Tag Archives: After Dark

Hawi Christmas lights

This week’s Sunday Stills challenge theme is ‘Holiday Decor.’ See more offerings here.

This theme forced me outside after dark, something of a rarity these days. As usual, when I walked into Hawi, I thought, ‘I should do this more often.’

Here are a couple of the downtown buildings illuminated for the season. In truth, this was pretty much it for holiday trappings, but it’s still a good deal more than at my house!

Also posted, belatedly, in response to the last Friendly Friday challenge theme of 2019, ‘Christmas Preparations.’ See more responses here.

Early morning light

This week’s Friendly Friday challenge theme is ‘Illumination.’ (See more responses here.) I plumped for this image for the early morning light and for the two house lights, nicely positioned above the illumination of the passing car’s lights, as though they are somehow all connected.

Tug and barge lights

tug and barge lights

tug with starboard light showingOnce upon a time, I used to know the International Regulations for Preventing Collisions at Sea, also known as the rules of the road for shipping. Like those for automobiles, the rules are designed to keep traffic flowing safely. They govern such things as which vessel has the right of way, what sounds signals they should make, and what lights they should show.

Most of that knowledge has faded from my memory, like a ship into a fog bank, but every so often something brings bits back into view. These photos illustrate one such event.

At night, ships and small boats display lights, the idea being that people on other vessels will be able to identify those lights, interpret what they’re looking at, and avoid running into them. In the top photo, the red lights on the tug and barge indicate that’s the port (left) side of the vessel. In the second photo, the green light indicates that’s the starboard (right) side of the vessel. Seeing these lights and how they move in relation to your own position gives a good indication of how close the other vessel will pass. For example, is you can see both the red and green lights, that means the vessels is coming directly towards you and the likelihood of a collision is high. In this case one or both vessels should change course.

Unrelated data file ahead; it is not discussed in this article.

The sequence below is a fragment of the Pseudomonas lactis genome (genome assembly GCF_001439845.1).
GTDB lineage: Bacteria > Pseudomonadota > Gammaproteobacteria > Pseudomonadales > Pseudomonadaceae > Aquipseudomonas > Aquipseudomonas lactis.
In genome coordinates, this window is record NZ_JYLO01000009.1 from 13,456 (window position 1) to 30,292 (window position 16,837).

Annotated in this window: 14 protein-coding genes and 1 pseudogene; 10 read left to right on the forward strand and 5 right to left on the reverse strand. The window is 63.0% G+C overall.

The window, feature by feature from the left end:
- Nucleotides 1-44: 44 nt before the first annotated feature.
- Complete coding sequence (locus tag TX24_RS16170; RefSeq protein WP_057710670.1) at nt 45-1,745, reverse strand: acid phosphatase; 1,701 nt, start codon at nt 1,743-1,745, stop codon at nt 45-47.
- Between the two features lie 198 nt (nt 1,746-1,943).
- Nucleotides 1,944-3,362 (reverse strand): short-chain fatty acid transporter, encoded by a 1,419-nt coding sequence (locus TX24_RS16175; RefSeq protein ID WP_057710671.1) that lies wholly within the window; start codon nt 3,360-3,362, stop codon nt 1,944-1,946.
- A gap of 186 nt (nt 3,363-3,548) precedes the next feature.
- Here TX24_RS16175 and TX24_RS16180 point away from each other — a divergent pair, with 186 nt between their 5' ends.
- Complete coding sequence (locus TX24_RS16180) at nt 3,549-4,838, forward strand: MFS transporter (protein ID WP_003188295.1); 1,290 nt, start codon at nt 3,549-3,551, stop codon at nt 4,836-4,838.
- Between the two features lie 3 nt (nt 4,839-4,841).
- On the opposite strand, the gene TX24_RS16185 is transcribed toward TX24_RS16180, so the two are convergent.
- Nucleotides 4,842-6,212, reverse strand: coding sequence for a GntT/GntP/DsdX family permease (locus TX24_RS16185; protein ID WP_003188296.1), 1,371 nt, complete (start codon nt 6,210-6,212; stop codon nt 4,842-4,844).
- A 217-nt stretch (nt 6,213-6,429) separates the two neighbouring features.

As an aside here, I was on the bridge of an oil tanker in the Strait of Malacca, near Singapore, when a ship traveling in the opposite direction suddenly turned 90°, heading directly across our path. This occurred during the day, so the correct action for our ship was to sound the horn for five short blasts, which is the nautical way of expressing ‘What the *&%# are you doing?’ The officer on the bridge duly pounded the horn button to send this message, except that after three short blasts it wheezed into silence (it was an older ship). Three short blasts mean ‘my engines are going astern,’ which was the exact opposite of what was actually going on. About three seconds later, the captain shot through the door and wanted to know why the hell we were going in reverse. We all lived through the experience, but I’m never surprised when ships collide or run aground; there are a lot of factors involved.